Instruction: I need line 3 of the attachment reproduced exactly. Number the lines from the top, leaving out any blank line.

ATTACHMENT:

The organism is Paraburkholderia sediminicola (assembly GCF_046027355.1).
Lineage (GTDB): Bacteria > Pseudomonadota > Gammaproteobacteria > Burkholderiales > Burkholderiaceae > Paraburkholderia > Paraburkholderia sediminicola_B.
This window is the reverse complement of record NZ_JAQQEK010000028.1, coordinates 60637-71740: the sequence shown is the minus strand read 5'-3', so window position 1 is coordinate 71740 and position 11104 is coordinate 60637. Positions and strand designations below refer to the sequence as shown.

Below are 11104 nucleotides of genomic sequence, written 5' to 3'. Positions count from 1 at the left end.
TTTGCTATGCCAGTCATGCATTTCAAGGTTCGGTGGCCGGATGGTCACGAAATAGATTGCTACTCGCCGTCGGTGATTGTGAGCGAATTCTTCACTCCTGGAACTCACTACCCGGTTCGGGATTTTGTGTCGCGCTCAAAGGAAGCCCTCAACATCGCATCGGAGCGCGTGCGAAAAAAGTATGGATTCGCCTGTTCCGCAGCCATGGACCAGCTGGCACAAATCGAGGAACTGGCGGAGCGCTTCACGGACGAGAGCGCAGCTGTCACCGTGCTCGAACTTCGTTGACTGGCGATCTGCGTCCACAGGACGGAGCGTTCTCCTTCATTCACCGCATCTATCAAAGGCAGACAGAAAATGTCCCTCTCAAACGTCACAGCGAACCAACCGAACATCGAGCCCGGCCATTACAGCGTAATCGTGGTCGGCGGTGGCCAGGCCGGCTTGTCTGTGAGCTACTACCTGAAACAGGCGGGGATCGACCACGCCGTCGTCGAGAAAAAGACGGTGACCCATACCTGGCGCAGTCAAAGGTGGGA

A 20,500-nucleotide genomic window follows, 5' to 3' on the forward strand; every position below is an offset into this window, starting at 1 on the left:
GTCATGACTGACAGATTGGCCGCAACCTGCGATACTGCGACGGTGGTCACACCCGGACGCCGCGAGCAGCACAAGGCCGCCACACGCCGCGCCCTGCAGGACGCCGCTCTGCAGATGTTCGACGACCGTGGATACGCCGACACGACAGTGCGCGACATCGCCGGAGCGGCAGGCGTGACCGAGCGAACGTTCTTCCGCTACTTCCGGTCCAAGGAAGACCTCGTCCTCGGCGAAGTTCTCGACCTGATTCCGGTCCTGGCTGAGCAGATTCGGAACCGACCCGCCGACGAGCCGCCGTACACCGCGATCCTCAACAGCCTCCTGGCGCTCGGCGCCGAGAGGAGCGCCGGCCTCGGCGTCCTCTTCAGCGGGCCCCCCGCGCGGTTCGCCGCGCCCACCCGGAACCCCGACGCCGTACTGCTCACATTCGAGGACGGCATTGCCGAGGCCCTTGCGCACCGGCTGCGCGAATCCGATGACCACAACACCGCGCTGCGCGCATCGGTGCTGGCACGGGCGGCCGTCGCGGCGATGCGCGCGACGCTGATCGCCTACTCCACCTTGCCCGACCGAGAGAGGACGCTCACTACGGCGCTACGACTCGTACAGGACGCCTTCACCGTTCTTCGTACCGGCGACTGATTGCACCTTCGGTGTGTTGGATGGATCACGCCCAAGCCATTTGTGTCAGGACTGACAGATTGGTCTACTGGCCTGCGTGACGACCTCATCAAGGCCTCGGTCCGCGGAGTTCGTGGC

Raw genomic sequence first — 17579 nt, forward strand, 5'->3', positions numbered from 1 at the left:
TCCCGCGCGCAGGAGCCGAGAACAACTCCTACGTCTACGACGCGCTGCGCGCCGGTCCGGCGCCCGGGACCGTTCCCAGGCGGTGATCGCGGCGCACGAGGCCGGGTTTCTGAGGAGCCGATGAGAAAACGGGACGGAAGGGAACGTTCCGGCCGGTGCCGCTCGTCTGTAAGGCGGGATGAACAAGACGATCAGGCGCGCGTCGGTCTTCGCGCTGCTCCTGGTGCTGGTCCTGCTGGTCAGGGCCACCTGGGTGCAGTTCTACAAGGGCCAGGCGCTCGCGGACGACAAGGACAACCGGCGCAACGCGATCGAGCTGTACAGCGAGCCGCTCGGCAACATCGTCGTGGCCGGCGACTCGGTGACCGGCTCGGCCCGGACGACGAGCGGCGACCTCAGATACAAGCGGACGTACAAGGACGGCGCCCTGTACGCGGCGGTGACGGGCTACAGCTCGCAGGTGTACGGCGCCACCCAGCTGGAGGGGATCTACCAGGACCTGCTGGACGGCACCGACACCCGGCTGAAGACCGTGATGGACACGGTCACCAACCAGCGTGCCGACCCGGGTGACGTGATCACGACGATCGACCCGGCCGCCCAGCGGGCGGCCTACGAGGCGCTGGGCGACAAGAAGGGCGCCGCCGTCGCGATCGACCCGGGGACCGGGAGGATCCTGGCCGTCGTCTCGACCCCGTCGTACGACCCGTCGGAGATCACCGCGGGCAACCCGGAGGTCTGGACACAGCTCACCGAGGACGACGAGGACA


This window is the reverse complement of record NZ_JAQQEK010000028.1, coordinates 60637-71740: the sequence shown is the minus strand read 5'-3', so window position 1 is coordinate 71740 and position 11104 is coordinate 60637. Positions and strand designations below refer to the sequence as shown.